There we have it. That was a high level overview of some features to look out for on your journey to choosing the best case management system. I hope it helps and I’d love to hear your feedback. What have your experiences shown? What other features have you found to be important in your quest for case management? Feel free to leave a comment below, or even get in touch with us via email or twitter and let us know what you think.
We know case management works, so why is it only used by lawyers or large institutions?
The answer seems a lot simpler than you first might think, but it took us a little while to figure it out.
Back in the late 2000’s we had been working in the legal services industry, seeing how lawyers worked and the processes they used. We’re somewhat passionate about business processes. Actually, that’s quite an understatement. We live and breathe process management and look for every opportunity to improve processes wherever possible. Even standing in line at a bank, we get really frustrated seeing opportunities to improve workflows… open a new teller window, it’s lunchtime after all. If they did that, during the busy period, their customers would be happier. Simple eh?!
And that’s the key. Thinking about process improvement from the customer point of view. That’s what the law firms we engaged with did. Satisfying the requirements of the customer, whether internal, an organisation or average Joe, was at the heart of each process. And they were successful. And why were they successful? They used a valuable tool to streamline and manage their business processes. A Case management system.
It wasn’t just law firms that used case management either. Large institutions like health and welfare organisations used case management. We then started to do our research on the markets and business types. We talked to friends in other industries like architecture, retail, motor industry, real-estate, financial services and few had heard of case management let alone used any case management software during their careers. To us, this seemed confusing. Here we had examples of businesses where the customer is essential to every day business processes, yet no one was really thinking about how they managed their customers.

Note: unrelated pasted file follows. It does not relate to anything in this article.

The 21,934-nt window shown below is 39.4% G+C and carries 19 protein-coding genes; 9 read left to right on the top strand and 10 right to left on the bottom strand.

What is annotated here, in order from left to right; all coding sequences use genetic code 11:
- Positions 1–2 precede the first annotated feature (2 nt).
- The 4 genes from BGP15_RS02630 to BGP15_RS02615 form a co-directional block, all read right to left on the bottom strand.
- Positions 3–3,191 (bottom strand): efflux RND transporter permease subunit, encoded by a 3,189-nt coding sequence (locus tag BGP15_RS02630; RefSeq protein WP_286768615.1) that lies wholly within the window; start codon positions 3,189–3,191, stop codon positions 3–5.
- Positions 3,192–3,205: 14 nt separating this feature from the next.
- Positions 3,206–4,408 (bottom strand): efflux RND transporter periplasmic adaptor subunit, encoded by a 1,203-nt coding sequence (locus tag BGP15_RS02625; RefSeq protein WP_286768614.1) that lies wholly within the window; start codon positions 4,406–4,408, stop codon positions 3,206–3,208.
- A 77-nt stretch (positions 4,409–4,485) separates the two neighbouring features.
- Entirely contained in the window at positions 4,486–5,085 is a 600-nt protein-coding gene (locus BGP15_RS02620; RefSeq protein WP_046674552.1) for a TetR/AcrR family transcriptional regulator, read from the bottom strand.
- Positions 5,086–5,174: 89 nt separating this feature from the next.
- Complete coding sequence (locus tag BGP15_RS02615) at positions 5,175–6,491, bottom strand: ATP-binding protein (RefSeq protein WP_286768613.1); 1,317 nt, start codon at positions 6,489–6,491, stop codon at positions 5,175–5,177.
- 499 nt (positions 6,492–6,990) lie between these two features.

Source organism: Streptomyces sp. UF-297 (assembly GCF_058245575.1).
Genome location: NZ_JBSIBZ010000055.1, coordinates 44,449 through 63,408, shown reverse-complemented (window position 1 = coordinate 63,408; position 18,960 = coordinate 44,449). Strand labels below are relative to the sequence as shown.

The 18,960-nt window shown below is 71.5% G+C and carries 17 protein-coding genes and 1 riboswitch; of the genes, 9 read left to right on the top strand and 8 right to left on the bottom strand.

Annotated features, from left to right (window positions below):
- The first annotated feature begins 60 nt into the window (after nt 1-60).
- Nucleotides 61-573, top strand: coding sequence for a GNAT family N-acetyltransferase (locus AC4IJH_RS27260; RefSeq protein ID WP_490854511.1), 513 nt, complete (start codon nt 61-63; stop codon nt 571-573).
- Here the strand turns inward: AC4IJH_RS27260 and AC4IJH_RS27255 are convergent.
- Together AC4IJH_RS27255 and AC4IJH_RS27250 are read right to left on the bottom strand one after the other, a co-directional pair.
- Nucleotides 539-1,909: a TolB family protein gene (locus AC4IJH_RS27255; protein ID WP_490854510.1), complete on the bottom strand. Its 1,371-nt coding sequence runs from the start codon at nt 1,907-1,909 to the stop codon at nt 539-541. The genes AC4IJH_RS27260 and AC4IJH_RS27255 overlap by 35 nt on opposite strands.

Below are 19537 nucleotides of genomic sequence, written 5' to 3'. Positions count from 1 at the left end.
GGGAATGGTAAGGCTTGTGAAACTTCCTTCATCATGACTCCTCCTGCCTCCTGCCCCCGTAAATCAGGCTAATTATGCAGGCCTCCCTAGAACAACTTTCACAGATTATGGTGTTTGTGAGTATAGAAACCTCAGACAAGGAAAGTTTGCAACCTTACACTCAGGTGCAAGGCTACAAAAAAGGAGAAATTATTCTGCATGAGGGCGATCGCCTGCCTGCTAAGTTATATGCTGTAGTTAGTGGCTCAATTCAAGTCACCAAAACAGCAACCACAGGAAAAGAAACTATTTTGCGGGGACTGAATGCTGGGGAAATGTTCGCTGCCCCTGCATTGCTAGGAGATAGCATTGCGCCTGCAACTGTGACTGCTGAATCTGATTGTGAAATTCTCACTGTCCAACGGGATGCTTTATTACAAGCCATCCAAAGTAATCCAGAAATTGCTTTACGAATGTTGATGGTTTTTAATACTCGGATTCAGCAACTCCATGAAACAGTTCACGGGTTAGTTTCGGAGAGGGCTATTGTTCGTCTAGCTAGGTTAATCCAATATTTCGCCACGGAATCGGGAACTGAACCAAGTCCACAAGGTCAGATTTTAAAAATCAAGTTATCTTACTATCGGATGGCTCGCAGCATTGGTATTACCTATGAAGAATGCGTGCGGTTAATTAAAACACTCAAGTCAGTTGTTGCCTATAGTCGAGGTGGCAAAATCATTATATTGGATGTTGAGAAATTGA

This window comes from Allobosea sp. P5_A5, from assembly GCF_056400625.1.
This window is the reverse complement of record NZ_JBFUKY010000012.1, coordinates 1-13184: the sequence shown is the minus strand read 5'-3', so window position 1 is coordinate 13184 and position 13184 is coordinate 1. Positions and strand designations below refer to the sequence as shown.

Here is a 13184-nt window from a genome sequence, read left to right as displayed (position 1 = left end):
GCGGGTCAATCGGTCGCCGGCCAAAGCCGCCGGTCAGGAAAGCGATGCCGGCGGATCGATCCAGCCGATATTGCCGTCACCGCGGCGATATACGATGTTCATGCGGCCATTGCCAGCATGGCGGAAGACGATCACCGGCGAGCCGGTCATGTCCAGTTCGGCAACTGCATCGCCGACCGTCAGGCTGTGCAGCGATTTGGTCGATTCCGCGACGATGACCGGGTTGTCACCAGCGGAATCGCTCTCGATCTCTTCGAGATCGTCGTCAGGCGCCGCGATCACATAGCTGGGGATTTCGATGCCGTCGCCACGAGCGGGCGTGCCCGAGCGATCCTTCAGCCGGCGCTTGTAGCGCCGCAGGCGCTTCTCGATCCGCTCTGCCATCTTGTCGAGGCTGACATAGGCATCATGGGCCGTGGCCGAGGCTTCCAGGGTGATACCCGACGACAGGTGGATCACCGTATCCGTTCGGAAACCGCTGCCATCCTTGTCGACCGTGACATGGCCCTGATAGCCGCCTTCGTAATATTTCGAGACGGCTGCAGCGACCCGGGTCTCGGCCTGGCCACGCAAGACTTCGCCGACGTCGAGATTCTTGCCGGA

The defacto was, “we use email or excel” or “Jean from reception looks after the files”. It seemed crazy. There were so many possible issues and risks that everyone was aware of, but no one done anything about them.
So, why not case management? Well, the status quo is one reason. And another is a correlation between lawyers and large institutions, which is pretty obvious; they have the financial resources in place to purchase and implement case management systems.
That sparked something in us. We already had a thing for process improvement and knew the benefits case management could bring, so we decided to do something about it.
A Next Generation Case Management System Was Born
For the last year we’ve been researching, talking to potential customers and building. We have been developing something we truly believe in. Something we truly believe will benefit almost any business, not just big law firms or large institutions. We’ve developed something really flexible and accessible. Something that can adapt to any business process. We want to bring tools like automation to businesses and give them a fighting chance to reduce costs and boost their revenues. We want to give businesses a tool that will help them grow. AgileCase was born, and we couldn’t be more excited.
This is our journey. You and us. Let’s make it work.